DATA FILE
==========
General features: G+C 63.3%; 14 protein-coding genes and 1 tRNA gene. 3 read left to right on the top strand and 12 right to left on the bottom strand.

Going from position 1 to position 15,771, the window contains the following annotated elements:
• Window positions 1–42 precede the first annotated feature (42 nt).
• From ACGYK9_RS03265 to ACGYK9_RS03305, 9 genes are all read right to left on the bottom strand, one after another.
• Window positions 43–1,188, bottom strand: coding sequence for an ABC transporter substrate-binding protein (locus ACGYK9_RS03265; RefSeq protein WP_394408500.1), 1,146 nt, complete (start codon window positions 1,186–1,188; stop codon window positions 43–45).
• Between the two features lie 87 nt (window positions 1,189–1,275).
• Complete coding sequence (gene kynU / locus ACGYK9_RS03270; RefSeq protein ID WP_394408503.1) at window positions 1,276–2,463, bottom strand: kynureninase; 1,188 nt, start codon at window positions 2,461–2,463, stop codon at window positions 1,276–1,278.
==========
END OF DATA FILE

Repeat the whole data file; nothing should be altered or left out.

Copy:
General features: G+C 63.3%; 14 protein-coding genes and 1 tRNA gene. 3 read left to right on the top strand and 12 right to left on the bottom strand.

Going from position 1 to position 15,771, the window contains the following annotated elements:
• Window positions 1–42 precede the first annotated feature (42 nt).
• From ACGYK9_RS03265 to ACGYK9_RS03305, 9 genes are all read right to left on the bottom strand, one after another.
• Window positions 43–1,188, bottom strand: coding sequence for an ABC transporter substrate-binding protein (locus ACGYK9_RS03265; RefSeq protein WP_394408500.1), 1,146 nt, complete (start codon window positions 1,186–1,188; stop codon window positions 43–45).
• Between the two features lie 87 nt (window positions 1,189–1,275).
• Complete coding sequence (gene kynU / locus ACGYK9_RS03270; RefSeq protein ID WP_394408503.1) at window positions 1,276–2,463, bottom strand: kynureninase; 1,188 nt, start codon at window positions 2,461–2,463, stop codon at window positions 1,276–1,278.